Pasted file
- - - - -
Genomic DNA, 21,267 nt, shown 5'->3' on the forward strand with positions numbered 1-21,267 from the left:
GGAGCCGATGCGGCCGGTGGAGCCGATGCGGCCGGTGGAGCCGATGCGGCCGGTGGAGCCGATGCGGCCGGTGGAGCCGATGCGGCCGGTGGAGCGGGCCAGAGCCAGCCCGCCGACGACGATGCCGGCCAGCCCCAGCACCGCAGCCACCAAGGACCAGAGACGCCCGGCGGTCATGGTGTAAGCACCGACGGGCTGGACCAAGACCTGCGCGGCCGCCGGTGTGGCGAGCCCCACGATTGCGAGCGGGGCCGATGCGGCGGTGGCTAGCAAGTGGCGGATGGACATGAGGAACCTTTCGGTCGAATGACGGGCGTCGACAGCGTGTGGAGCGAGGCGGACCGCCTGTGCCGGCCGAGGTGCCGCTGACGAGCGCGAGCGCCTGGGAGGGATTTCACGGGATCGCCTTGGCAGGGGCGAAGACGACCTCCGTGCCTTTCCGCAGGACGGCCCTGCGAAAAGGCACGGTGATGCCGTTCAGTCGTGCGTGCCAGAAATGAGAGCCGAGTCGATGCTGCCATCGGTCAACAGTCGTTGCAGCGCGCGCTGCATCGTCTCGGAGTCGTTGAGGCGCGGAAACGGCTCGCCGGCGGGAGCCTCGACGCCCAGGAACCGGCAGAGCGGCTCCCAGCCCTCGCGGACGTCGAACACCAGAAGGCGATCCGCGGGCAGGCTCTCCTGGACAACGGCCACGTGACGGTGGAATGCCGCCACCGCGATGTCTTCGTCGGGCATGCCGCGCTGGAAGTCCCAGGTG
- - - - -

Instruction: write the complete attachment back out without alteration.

Genomic DNA, 21,267 nt, shown 5'->3' on the forward strand with positions numbered 1-21,267 from the left:
GGAGCCGATGCGGCCGGTGGAGCCGATGCGGCCGGTGGAGCCGATGCGGCCGGTGGAGCCGATGCGGCCGGTGGAGCCGATGCGGCCGGTGGAGCGGGCCAGAGCCAGCCCGCCGACGACGATGCCGGCCAGCCCCAGCACCGCAGCCACCAAGGACCAGAGACGCCCGGCGGTCATGGTGTAAGCACCGACGGGCTGGACCAAGACCTGCGCGGCCGCCGGTGTGGCGAGCCCCACGATTGCGAGCGGGGCCGATGCGGCGGTGGCTAGCAAGTGGCGGATGGACATGAGGAACCTTTCGGTCGAATGACGGGCGTCGACAGCGTGTGGAGCGAGGCGGACCGCCTGTGCCGGCCGAGGTGCCGCTGACGAGCGCGAGCGCCTGGGAGGGATTTCACGGGATCGCCTTGGCAGGGGCGAAGACGACCTCCGTGCCTTTCCGCAGGACGGCCCTGCGAAAAGGCACGGTGATGCCGTTCAGTCGTGCGTGCCAGAAATGAGAGCCGAGTCGATGCTGCCATCGGTCAACAGTCGTTGCAGCGCGCGCTGCATCGTCTCGGAGTCGTTGAGGCGCGGAAACGGCTCGCCGGCGGGAGCCTCGACGCCCAGGAACCGGCAGAGCGGCTCCCAGCCCTCGCGGACGTCGAACACCAGAAGGCGATCCGCGGGCAGGCTCTCCTGGACAACGGCCACGTGACGGTGGAATGCCGCCACCGCGATGTCTTCGTCGGGCATGCCGCGCTGGAAGTCCCAGGTG